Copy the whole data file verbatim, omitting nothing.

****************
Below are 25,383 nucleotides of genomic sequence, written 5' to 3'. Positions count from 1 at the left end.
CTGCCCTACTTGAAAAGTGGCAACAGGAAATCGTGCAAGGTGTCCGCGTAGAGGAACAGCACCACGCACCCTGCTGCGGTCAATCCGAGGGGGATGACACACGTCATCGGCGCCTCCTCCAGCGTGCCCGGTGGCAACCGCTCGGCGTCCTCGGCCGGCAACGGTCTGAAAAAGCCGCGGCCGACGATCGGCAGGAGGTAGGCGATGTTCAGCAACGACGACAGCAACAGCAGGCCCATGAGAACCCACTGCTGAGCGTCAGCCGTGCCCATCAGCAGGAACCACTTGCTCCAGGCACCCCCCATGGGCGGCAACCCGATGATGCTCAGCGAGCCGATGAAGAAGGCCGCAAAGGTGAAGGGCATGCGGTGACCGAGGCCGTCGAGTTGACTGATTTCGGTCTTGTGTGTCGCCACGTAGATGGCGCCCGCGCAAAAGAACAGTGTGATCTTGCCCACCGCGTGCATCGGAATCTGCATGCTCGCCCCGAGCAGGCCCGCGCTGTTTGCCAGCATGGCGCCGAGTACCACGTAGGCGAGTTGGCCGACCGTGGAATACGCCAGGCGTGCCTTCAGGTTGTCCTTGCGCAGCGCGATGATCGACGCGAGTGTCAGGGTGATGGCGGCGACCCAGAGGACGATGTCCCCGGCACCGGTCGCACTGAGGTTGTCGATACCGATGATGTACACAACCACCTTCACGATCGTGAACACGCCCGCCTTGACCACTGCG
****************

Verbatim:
Below are 25,383 nucleotides of genomic sequence, written 5' to 3'. Positions count from 1 at the left end.
CTGCCCTACTTGAAAAGTGGCAACAGGAAATCGTGCAAGGTGTCCGCGTAGAGGAACAGCACCACGCACCCTGCTGCGGTCAATCCGAGGGGGATGACACACGTCATCGGCGCCTCCTCCAGCGTGCCCGGTGGCAACCGCTCGGCGTCCTCGGCCGGCAACGGTCTGAAAAAGCCGCGGCCGACGATCGGCAGGAGGTAGGCGATGTTCAGCAACGACGACAGCAACAGCAGGCCCATGAGAACCCACTGCTGAGCGTCAGCCGTGCCCATCAGCAGGAACCACTTGCTCCAGGCACCCCCCATGGGCGGCAACCCGATGATGCTCAGCGAGCCGATGAAGAAGGCCGCAAAGGTGAAGGGCATGCGGTGACCGAGGCCGTCGAGTTGACTGATTTCGGTCTTGTGTGTCGCCACGTAGATGGCGCCCGCGCAAAAGAACAGTGTGATCTTGCCCACCGCGTGCATCGGAATCTGCATGCTCGCCCCGAGCAGGCCCGCGCTGTTTGCCAGCATGGCGCCGAGTACCACGTAGGCGAGTTGGCCGACCGTGGAATACGCCAGGCGTGCCTTCAGGTTGTCCTTGCGCAGCGCGATGATCGACGCGAGTGTCAGGGTGATGGCGGCGACCCAGAGGACGATGTCCCCGGCACCGGTCGCACTGAGGTTGTCGATACCGATGATGTACACAACCACCTTCACGATCGTGAACACGCCCGCCTTGACCACTGCG